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The Friend of the Prefect.*

(From the French.)

* We have not of late given any light reading for the amusement of our younger readers; we therefore take advantage of the kindness of a friend, who has sent us the above translation of a tale which appeared some time since in the Archives Israelites, in the absence of a story from one of our regular correspondents, which we have expected in vain for some time. The story now presented is somewhat in the style of the French Jews of the present day; but it has nevertheless interest and point enough to please persons on this side of the Atlantic.—Ed. Oc.

Towards the end of last August, I dined with a friend at a charming villa, situated at Châtillon, near the pleasant wood of Verrière, in company with a curate of the neighbourhood; the <<452>>evening being advanced, we were assembled in a summer-house looking on the high road, waiting  the passing  of the vehicle which was to convey me back to Paris. A religious discussion which had commenced at table was continued with much vivacity; the Abbé reproached me in good set terms for my obstinate incredulity, and demonstrated with the most incontestable arguments, (in his opinion,) that it was a folly for us to expect the Messiah, since he had already come eighteen centuries ago. The discussion was growing warm, when the mistress of the house, wishing to give another turn to the conversation, requested me, with that brace which admits of no refusal, to relate something which might occupy the evening more agreeably. I submitted, and began the following recital:


In the midst of the Reign of Terror, on the morning of the first decade of Vendémiaire, 1793, an osier car, drawn by a lean horse, issued from the barriere St. Martin, directed towards the road to Meaux. In this vehicle of mean appearance were seated two fat countrywomen, each having an infant on her knees; and the worn hack was excited by frequent blows of the whip by Brutus Léveillé, conveyer of nurses. These two infants, thus brought out in the air by the same means, were a living proof of the forced equality whose level weighed upon the children of the republic, one and indivisible. Eight days before, at the hour when the Marchioness of Vieuxmenil was delivered of a boy, Susan Samuel gave birth to a son also. The Marchioness inhabited one of the sumptuous hotels of the Rue des Tournelles, Susan dwelt in a garret in the Rue St. Antoine; the rich family of Vieuxmenil, forced to emigrate, had been obliged to leave the noble Marchioness to be confined at Paris under an assumed name; and the husband of Susan, put into requisition for the service of the country, was in the ranks of the army of the Sambre and the Meuse, whilst his wife was expiring in giving life to an orphan, disinherited from its birth of the sweetest of worldly enjoyments. The two new-born infants deprived thus forcibly of the maternal breast, were intrusted to the mercenary <<453>>cares of country nurses; and as at that time the worship of the Supreme Being was alone tolerated, and in that period of liberty it had been dangerous to avow religious opinions of any kind, the heir of the Marquis of Vieuxmenil was not baptized, just as the son of Susan was not circumcised. Our two infants then rolled tranquilly along towards the capital of Brie, when at the entrance of a village, the citizen Brutus Léveillé felt the want of moistening his throat with the small wine of the country, of whose good qualities he boasted; the two nurses even, seduced by his words, alighted to seat themselves at table with him, in the poor inn which was situated at an angle of the high road; not, however, before softly arranging their two nurslings in a well-cushioned osier basket, for which they were indebted to the maternal cares of the Marchioness.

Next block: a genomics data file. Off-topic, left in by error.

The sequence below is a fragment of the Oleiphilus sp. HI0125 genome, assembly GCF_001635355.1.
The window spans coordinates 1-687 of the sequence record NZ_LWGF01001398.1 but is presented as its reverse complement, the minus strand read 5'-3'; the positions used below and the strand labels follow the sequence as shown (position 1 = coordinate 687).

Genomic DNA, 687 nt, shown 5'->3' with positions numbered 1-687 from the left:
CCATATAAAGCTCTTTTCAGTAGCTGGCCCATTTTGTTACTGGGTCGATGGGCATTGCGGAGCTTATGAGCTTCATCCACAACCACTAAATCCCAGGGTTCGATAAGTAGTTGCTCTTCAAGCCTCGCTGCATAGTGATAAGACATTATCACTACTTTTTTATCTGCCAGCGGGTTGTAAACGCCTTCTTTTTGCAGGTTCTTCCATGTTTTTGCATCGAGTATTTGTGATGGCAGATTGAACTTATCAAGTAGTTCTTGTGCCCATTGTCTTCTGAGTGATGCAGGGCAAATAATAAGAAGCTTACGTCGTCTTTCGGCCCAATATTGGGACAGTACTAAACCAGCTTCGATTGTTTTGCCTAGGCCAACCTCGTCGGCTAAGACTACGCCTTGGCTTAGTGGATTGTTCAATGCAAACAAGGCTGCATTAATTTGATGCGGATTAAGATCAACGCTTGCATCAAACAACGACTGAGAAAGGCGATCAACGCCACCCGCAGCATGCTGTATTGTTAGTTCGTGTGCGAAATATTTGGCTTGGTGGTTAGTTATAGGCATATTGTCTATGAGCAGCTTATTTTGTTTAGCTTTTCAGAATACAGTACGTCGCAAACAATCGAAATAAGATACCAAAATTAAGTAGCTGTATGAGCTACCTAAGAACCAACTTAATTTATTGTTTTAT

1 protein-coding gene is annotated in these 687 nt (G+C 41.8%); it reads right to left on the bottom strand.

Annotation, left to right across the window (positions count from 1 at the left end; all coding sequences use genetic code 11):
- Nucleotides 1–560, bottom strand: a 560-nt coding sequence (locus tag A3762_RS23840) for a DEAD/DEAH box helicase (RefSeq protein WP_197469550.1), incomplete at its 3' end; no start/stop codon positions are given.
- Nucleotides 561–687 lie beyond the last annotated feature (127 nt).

After a long sitting spent in numerous libations, they re-entered their vehicle, the nurses fell asleep each in her corner, and the citizen Brutus did the same upon his seat, trusting to the instinct of his horse to follow the road to Meaux. A quarter of an hour had not passed before the carriole, ascending slowly a little hill, met the post-chaise of a representative of the people going to Paris at full speed, to give important information to the Committee of Public Safety. What passed in this fatal encounter no one ever knew, only in the afternoon, some peasants who were returning from the fields found the carriole overturned on the high road, the two nurses dead, the fall having broken their heads against the pavement, Brutus Léveillé in a swoon, and bathed in a pool of blood, and the two children safe by a miracle, thanks to the shelter which they had found in their little basket, but covered with bruises, and uttering piercing cries. Brutus was conveyed to a neighbouring farm, and the surgeon of the place found that he had no bones broken; as for the children, they were immediately put into a hath, and all sorts of cares lavished upon them, and at the end of some days, the three patients, completely restored, resumed their journey to Meaux. But in the trouble and disorder inseparable from such an accident, a thing of serious importance had occurred: when the infants were hurriedly undressed for the hath, the proper separation of their clothing had not been attended to, so that through a deplorable confusion, Brutus Léveillé could no longer distinguish between <<454>>those frail creatures, who resembled each other as do all infants, as to which was the son of the Jewess, Susan Samuel, or which was the descendant of the Marquis of Vieuxmenil.